No one in the area actually knew what happened to the century bride after the tribute observance was complete. Rumors and discussions came and went, but no one in Dalmar actually really knew what happened to the new bride chosen by Count August. Growing up, Catherine often wondered about that too. She never understood how this tribute was of any benefit to the lord. It was a fact that he would always outlive every bride he chose. In fact, he’d be lucky if she even lasted until the next was chosen but that had never happened as far as Catherine knew.
Moreover, Dalmarn families couldn’t be anything but distraught to lose their beloved daughters if theirs was the one chosen, never to see or hear from them again. “What a strange feeling it must be to have a loved one there with you one day, then gone the next”, she thought to herself.
Of course, she acknowledged, the Count protected them fiercely and held dominion over their lands, but what precedent ordained the sacrifices? Or was this merely a price demanded of them by a madman? Catherine’s questions and objections on the tribute bride subject were endless. She had been wondering about this for most of her life. She had just turned 23 a few months back so it already felt a lifetime to her that she had been wondering about every fact concerning the festival.
Just a few years back, about four or five actually, she had started to gather support not only from the younger members of the principality, but a few of the elders as well in her underground battle against the entire festival and the custom of the tribute bride. Eventually she stopped convening meetings in the dead of night and publicly made it known how she felt about these centennial tribute sacrifices. Over time many others joined in to champion her cause, discussing strategies for how they might bring forth the change they sought.
Finally after much deliberation, it seemed the principality might actually reject the tradition and petition Count August to accept a different offering. Many of the elders, however, vehemently opposed changing the tradition. Then the tragedies in Valfrid and Sylvan happened. People were slaughtered, villages destroyed, and the people of Dalmar suddenly realized just how lucky it was to have a lord and protector as kind and protective as Cornelius was watching over them. Support for Catherine wavered as fast the leaves on autumn trees. While Catherine continued to reject the offering, most others accepted that one woman’s sacrifice was well worth the protection of their entire town.
Tale of the Century Bride Book One: Chapter 5
When the royal officer of Dalmar opened up the volunteer list six months prior to the official selection ceremony, Catherine had stomped out of the village in a huff, disgusted at the entire process and the thought of the festival proceeding on as though nothing would happen to at least one girl. Grabbing her crossbow and a quiver full of bolts before she left her house, she sought refuge in the forest just outside of town, in a series of hills and valleys that she knew like the back of her hand. She figured that so long as she remained far away from the village, that the chances of other girls stepping up and volunteering to fill the quota of seven were more an actuality.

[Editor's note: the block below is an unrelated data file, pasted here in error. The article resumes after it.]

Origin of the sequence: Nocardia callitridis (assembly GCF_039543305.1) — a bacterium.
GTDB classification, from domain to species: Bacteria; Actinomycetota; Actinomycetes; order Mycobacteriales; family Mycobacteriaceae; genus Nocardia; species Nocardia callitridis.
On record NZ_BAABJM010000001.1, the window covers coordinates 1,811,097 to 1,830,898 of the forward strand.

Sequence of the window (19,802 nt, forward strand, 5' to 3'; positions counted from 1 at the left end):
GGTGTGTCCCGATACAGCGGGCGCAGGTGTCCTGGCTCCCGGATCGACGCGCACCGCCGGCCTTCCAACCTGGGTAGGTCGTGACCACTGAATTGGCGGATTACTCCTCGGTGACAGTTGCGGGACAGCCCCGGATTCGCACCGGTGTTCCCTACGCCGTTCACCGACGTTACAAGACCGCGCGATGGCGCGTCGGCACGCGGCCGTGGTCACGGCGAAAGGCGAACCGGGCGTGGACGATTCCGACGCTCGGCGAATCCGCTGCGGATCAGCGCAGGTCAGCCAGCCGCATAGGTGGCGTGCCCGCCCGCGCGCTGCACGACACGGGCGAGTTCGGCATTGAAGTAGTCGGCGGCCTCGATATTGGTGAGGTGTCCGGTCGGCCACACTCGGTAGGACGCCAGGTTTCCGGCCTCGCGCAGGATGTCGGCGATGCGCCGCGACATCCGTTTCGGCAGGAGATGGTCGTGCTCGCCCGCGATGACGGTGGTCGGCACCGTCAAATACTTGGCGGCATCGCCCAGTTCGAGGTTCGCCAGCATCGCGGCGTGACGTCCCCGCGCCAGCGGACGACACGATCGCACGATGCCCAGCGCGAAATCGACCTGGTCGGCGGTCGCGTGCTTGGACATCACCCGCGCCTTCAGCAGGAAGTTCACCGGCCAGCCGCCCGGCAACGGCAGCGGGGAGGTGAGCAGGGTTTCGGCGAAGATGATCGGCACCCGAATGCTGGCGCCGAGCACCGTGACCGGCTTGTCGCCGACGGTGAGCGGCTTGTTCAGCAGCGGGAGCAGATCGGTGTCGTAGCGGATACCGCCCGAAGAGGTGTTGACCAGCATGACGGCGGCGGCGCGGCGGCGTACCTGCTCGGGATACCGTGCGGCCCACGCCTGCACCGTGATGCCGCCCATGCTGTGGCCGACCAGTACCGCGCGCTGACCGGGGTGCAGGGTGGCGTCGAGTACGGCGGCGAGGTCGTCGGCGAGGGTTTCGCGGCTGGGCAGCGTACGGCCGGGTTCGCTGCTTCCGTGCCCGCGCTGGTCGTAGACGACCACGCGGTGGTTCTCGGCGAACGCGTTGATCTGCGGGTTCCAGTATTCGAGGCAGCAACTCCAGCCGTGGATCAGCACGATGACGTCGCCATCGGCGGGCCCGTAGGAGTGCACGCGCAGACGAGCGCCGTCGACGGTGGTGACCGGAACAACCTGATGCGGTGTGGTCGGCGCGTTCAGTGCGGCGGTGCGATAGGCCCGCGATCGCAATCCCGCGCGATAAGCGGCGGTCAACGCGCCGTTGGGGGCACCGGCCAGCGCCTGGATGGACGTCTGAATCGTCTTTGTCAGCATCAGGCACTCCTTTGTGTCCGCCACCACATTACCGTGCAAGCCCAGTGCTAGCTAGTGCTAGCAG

No one was allowed to petition the ceremony. In the event that no one volunteered to become the Counts wife, or not enough women signed up as a tribute, then the royal officer would use his discretion in observation of the most attractive single women the village had to offer that fit into the strict requirements. The quota of seven would be filled one way or another, she knew that as sure as she knew her own name. And if the girls on the list refused to leave their homes on the day of the selection for any reason, then the royal officer was permitted, upon report to Count August, to infiltrate the homes of the selected tribute bride candidates, forcing them out into the town square against their will. And even if that failed, Count August would simply make a home visitation, observing each girl in her home before making his choice.
As far as Catherine was concerned, the only way to escape the selection process was to remove herself from the entire pool of candidates. So she justified the outing this day by needing to hunt and possibly even gather medicinal herbs for her mother’s apothecary. It was not uncommon for her to make these hunting trips since her father was no longer alive. On more than one occasion she would leave home and be gone for several hours or most of the day. But she knew that if she spent much more time that her mother might worry.
On this particular excursion she spent a historic two days by herself out in the forested wilderness. The first day passed uneventfully. She knew how to survive off the vegetation and find water and shelter, and her crossbow was for more than show; she could kill a number of animals if hunger took a grip on her. But as it turned out, she spent most of the day simply walking, moving in no particular direction and just enjoying the scenery. So long as she had maintained enough time away from the village, where she ended her voyage mattered not to her. And before the sun fell below the horizon, she managed to find a clearing where she established a resting place with branches and leaves.